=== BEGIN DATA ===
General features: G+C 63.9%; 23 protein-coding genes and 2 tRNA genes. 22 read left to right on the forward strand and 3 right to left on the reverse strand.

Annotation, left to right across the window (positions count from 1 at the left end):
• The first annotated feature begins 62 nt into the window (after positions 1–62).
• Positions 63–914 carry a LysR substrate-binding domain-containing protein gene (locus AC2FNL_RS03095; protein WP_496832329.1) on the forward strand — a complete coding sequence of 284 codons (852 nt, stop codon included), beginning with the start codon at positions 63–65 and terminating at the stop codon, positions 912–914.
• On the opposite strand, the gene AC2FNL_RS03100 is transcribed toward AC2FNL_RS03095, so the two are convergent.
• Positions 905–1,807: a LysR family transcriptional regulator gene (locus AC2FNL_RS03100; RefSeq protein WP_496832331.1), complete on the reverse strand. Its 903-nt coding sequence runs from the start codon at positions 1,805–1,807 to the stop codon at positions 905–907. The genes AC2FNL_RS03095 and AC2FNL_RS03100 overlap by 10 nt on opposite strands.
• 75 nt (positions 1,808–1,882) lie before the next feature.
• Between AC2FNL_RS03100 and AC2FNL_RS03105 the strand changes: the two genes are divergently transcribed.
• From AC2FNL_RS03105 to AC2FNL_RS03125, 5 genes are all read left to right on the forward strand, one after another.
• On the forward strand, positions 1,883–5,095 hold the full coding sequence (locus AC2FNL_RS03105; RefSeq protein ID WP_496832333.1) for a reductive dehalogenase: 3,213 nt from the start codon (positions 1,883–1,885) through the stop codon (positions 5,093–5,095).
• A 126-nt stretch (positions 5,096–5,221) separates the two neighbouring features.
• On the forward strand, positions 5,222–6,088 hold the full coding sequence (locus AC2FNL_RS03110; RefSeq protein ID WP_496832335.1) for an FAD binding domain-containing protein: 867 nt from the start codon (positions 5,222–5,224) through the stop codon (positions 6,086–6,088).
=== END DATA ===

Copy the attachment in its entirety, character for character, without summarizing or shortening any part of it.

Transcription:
General features: G+C 63.9%; 23 protein-coding genes and 2 tRNA genes. 22 read left to right on the forward strand and 3 right to left on the reverse strand.

Annotation, left to right across the window (positions count from 1 at the left end):
• The first annotated feature begins 62 nt into the window (after positions 1–62).
• Positions 63–914 carry a LysR substrate-binding domain-containing protein gene (locus AC2FNL_RS03095; protein WP_496832329.1) on the forward strand — a complete coding sequence of 284 codons (852 nt, stop codon included), beginning with the start codon at positions 63–65 and terminating at the stop codon, positions 912–914.
• On the opposite strand, the gene AC2FNL_RS03100 is transcribed toward AC2FNL_RS03095, so the two are convergent.
• Positions 905–1,807: a LysR family transcriptional regulator gene (locus AC2FNL_RS03100; RefSeq protein WP_496832331.1), complete on the reverse strand. Its 903-nt coding sequence runs from the start codon at positions 1,805–1,807 to the stop codon at positions 905–907. The genes AC2FNL_RS03095 and AC2FNL_RS03100 overlap by 10 nt on opposite strands.
• 75 nt (positions 1,808–1,882) lie before the next feature.
• Between AC2FNL_RS03100 and AC2FNL_RS03105 the strand changes: the two genes are divergently transcribed.
• From AC2FNL_RS03105 to AC2FNL_RS03125, 5 genes are all read left to right on the forward strand, one after another.
• On the forward strand, positions 1,883–5,095 hold the full coding sequence (locus AC2FNL_RS03105; RefSeq protein ID WP_496832333.1) for a reductive dehalogenase: 3,213 nt from the start codon (positions 1,883–1,885) through the stop codon (positions 5,093–5,095).
• A 126-nt stretch (positions 5,096–5,221) separates the two neighbouring features.
• On the forward strand, positions 5,222–6,088 hold the full coding sequence (locus AC2FNL_RS03110; RefSeq protein ID WP_496832335.1) for an FAD binding domain-containing protein: 867 nt from the start codon (positions 5,222–5,224) through the stop codon (positions 6,086–6,088).